Then you do have actual experts like renown physical therapist Shirley Sahrmann say, “During most daily activities, the primary role of the abdominal muscles is to provide isometric support and limit the degree of rotation of the trunk… A large percentage of low back problems occur because the abdominal muscles are not maintaining tight control over the rotation between the pelvis and the spine at the L5- S1 level.”
Does that mean our core produces no movement? No, of course we do. However, what it does mean is that our core when working correctly does a very strong job of controlling how much and where our movement is coming from. That doesn’t happen for a lot of people as they don’t know how to control their core so they end up with injury or at least discomfort.
As Dr. McGill points out, “Flexion movement of the spine strains the layers of collagen in the spinal discs. When loads on the spine are small, movement is healthy. We often recommend the cat‐camel motion exercise taking the spine through an unloaded range of motion. Thus, there is a time and place for flexion motion. When the spine loads are high in magnitude with repeated flexion motion, the collagen fibres delaminate in a cumulative fashion. Slowly the nucleus of the disc will work through the delaminations and create a disc bulge. The greater the load, and the greater the repetitions, the faster this will occur (Tampier et al, 2007, Veres et al, 2009). Several other events occur depending on the amount of stretch on the spine ligaments at the end‐range of flexion. For example, cytokines linked to acute and chronic inflammation accumulate with repeated full‐flexion motion exposure (D’Ambrosia et al, 2010).”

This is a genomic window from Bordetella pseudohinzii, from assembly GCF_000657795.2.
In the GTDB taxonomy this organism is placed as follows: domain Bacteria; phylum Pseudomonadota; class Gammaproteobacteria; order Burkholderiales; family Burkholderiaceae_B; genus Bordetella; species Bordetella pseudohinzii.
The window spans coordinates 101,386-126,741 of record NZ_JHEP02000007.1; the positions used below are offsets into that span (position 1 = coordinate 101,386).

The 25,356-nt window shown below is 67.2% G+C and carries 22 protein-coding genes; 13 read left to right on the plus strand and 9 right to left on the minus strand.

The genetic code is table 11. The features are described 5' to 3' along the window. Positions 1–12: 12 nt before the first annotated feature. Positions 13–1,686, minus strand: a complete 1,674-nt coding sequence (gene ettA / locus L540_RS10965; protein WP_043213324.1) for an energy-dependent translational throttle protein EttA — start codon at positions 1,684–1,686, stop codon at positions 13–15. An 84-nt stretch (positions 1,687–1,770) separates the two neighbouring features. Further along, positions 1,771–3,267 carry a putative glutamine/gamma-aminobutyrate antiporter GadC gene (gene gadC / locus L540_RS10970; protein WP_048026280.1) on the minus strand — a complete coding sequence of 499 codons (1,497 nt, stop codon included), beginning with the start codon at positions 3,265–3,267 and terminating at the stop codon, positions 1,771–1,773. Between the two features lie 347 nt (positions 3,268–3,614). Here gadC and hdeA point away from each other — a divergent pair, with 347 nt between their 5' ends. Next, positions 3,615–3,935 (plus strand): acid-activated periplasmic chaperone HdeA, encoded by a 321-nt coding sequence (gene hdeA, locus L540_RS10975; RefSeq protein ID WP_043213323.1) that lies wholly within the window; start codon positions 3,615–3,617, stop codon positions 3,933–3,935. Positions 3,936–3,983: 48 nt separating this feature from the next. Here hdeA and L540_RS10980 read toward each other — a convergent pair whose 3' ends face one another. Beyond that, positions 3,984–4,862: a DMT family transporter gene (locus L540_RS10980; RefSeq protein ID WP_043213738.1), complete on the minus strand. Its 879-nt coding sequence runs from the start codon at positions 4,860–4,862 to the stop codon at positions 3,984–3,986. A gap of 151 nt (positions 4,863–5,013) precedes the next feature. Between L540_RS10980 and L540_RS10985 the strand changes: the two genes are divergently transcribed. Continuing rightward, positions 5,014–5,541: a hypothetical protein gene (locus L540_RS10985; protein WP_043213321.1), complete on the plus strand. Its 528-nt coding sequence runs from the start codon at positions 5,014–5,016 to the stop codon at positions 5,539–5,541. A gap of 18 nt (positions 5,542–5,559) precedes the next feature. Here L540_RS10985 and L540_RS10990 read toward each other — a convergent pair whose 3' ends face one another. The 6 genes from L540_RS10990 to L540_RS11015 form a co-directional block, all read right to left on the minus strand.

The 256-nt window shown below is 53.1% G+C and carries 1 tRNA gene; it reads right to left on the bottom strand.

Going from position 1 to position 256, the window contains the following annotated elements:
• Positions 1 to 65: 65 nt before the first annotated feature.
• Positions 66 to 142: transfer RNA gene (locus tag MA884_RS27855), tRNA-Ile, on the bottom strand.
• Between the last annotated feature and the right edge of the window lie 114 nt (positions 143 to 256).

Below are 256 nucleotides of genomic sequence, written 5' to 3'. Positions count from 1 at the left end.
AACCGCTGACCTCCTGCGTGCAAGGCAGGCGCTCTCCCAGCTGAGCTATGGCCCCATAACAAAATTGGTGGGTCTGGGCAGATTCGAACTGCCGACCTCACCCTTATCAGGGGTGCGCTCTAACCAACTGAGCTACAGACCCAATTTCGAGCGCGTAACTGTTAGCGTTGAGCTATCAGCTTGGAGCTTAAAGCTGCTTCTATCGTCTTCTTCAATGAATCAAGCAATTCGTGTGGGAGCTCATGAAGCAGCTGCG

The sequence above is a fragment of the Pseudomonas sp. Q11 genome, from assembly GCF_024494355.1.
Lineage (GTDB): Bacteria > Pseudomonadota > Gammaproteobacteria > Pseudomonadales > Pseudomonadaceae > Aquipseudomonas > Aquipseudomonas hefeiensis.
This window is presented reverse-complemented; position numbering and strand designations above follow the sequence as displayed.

So, a BIG part of what the core does is prevent unwanted movement and keep our upper body connected to our lower body. That is why teaching to plank correctly is key and cues I give during a great moving plank in a push-up are key.
Learning how to use these concepts in more dynamic planks is key. We don’t want to sit there and plank for minutes on end. That’s hanging out, not making your core stronger. How do we make planks smarter? We introduce the need to resist that unwanted movement while still trying to use these ideas. DVRT Master, Greg Perlaki shows some great progressions….
You notice how in the true plank position Greg doesn’t commit the greatest mistake of planks which is actually flex his hips. In fact, his hips are so extended that his glutes are holding him in place because of the tension he creates in his feet! Don’t cheat your planks!
Now, where people often go with planks to make them more dynamic is crawling. That’s great, but most people throw, toss, or heave the Ultimate Sandbag as they are using these drills. Why isn’t that good? Well, it really doesn’t do anything!!!
The whole point of the drags is to increase the connection of the chains of the body to keep our planks in place. How do we do it and teach it? Check out the ideas Jessica helps me with and we will share some more ideas in an upcoming blog to make your planks smarter, not just harder!